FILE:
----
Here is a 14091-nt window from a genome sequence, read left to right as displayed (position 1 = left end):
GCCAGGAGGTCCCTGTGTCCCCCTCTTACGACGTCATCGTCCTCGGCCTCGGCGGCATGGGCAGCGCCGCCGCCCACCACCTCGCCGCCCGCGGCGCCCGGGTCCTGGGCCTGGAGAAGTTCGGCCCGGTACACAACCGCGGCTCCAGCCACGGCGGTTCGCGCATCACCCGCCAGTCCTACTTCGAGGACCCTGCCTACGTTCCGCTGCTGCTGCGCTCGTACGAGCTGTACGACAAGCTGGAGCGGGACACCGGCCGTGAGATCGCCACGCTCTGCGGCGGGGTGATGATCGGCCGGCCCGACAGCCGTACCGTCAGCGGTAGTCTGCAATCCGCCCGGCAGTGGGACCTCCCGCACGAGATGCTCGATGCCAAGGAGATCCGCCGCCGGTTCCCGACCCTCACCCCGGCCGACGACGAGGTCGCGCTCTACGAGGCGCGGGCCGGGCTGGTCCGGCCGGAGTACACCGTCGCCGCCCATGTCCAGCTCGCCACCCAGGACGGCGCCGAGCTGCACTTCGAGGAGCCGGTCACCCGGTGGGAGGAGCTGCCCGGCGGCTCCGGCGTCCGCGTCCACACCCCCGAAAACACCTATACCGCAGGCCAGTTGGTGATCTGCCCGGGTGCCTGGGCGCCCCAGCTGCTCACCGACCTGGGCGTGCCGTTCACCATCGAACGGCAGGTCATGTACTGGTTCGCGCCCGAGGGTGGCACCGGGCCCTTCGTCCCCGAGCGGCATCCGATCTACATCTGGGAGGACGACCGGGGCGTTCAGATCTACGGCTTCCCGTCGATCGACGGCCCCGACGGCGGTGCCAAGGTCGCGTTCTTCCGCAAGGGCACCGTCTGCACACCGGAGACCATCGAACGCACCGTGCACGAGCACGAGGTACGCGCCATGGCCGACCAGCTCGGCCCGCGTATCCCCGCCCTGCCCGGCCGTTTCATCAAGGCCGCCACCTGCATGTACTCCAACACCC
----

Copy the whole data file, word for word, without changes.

Here is a 14091-nt window from a genome sequence, read left to right as displayed (position 1 = left end):
GCCAGGAGGTCCCTGTGTCCCCCTCTTACGACGTCATCGTCCTCGGCCTCGGCGGCATGGGCAGCGCCGCCGCCCACCACCTCGCCGCCCGCGGCGCCCGGGTCCTGGGCCTGGAGAAGTTCGGCCCGGTACACAACCGCGGCTCCAGCCACGGCGGTTCGCGCATCACCCGCCAGTCCTACTTCGAGGACCCTGCCTACGTTCCGCTGCTGCTGCGCTCGTACGAGCTGTACGACAAGCTGGAGCGGGACACCGGCCGTGAGATCGCCACGCTCTGCGGCGGGGTGATGATCGGCCGGCCCGACAGCCGTACCGTCAGCGGTAGTCTGCAATCCGCCCGGCAGTGGGACCTCCCGCACGAGATGCTCGATGCCAAGGAGATCCGCCGCCGGTTCCCGACCCTCACCCCGGCCGACGACGAGGTCGCGCTCTACGAGGCGCGGGCCGGGCTGGTCCGGCCGGAGTACACCGTCGCCGCCCATGTCCAGCTCGCCACCCAGGACGGCGCCGAGCTGCACTTCGAGGAGCCGGTCACCCGGTGGGAGGAGCTGCCCGGCGGCTCCGGCGTCCGCGTCCACACCCCCGAAAACACCTATACCGCAGGCCAGTTGGTGATCTGCCCGGGTGCCTGGGCGCCCCAGCTGCTCACCGACCTGGGCGTGCCGTTCACCATCGAACGGCAGGTCATGTACTGGTTCGCGCCCGAGGGTGGCACCGGGCCCTTCGTCCCCGAGCGGCATCCGATCTACATCTGGGAGGACGACCGGGGCGTTCAGATCTACGGCTTCCCGTCGATCGACGGCCCCGACGGCGGTGCCAAGGTCGCGTTCTTCCGCAAGGGCACCGTCTGCACACCGGAGACCATCGAACGCACCGTGCACGAGCACGAGGTACGCGCCATGGCCGACCAGCTCGGCCCGCGTATCCCCGCCCTGCCCGGCCGTTTCATCAAGGCCGCCACCTGCATGTACTCCAACACCC